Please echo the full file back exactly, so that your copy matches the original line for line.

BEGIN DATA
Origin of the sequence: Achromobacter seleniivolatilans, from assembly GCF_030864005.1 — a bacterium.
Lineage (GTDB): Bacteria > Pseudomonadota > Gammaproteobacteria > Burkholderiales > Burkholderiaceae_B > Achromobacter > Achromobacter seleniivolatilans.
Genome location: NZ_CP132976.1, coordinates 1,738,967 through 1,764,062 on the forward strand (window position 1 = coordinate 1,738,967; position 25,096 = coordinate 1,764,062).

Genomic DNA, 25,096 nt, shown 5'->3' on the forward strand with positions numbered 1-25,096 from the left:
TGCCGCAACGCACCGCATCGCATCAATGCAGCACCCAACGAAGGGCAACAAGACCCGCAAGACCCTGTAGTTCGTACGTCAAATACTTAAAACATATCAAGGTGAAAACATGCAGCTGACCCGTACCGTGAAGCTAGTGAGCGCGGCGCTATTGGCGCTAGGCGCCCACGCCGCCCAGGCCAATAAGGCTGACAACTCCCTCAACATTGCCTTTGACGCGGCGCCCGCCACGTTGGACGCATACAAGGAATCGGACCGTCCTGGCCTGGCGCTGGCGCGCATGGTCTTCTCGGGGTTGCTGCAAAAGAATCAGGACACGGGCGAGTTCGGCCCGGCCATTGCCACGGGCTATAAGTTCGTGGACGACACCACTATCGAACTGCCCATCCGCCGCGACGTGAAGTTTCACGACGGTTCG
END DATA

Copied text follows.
Origin of the sequence: Achromobacter seleniivolatilans, from assembly GCF_030864005.1 — a bacterium.
Lineage (GTDB): Bacteria > Pseudomonadota > Gammaproteobacteria > Burkholderiales > Burkholderiaceae_B > Achromobacter > Achromobacter seleniivolatilans.
Genome location: NZ_CP132976.1, coordinates 1,738,967 through 1,764,062 on the forward strand (window position 1 = coordinate 1,738,967; position 25,096 = coordinate 1,764,062).

Genomic DNA, 25,096 nt, shown 5'->3' on the forward strand with positions numbered 1-25,096 from the left:
TGCCGCAACGCACCGCATCGCATCAATGCAGCACCCAACGAAGGGCAACAAGACCCGCAAGACCCTGTAGTTCGTACGTCAAATACTTAAAACATATCAAGGTGAAAACATGCAGCTGACCCGTACCGTGAAGCTAGTGAGCGCGGCGCTATTGGCGCTAGGCGCCCACGCCGCCCAGGCCAATAAGGCTGACAACTCCCTCAACATTGCCTTTGACGCGGCGCCCGCCACGTTGGACGCATACAAGGAATCGGACCGTCCTGGCCTGGCGCTGGCGCGCATGGTCTTCTCGGGGTTGCTGCAAAAGAATCAGGACACGGGCGAGTTCGGCCCGGCCATTGCCACGGGCTATAAGTTCGTGGACGACACCACTATCGAACTGCCCATCCGCCGCGACGTGAAGTTTCACGACGGTTCG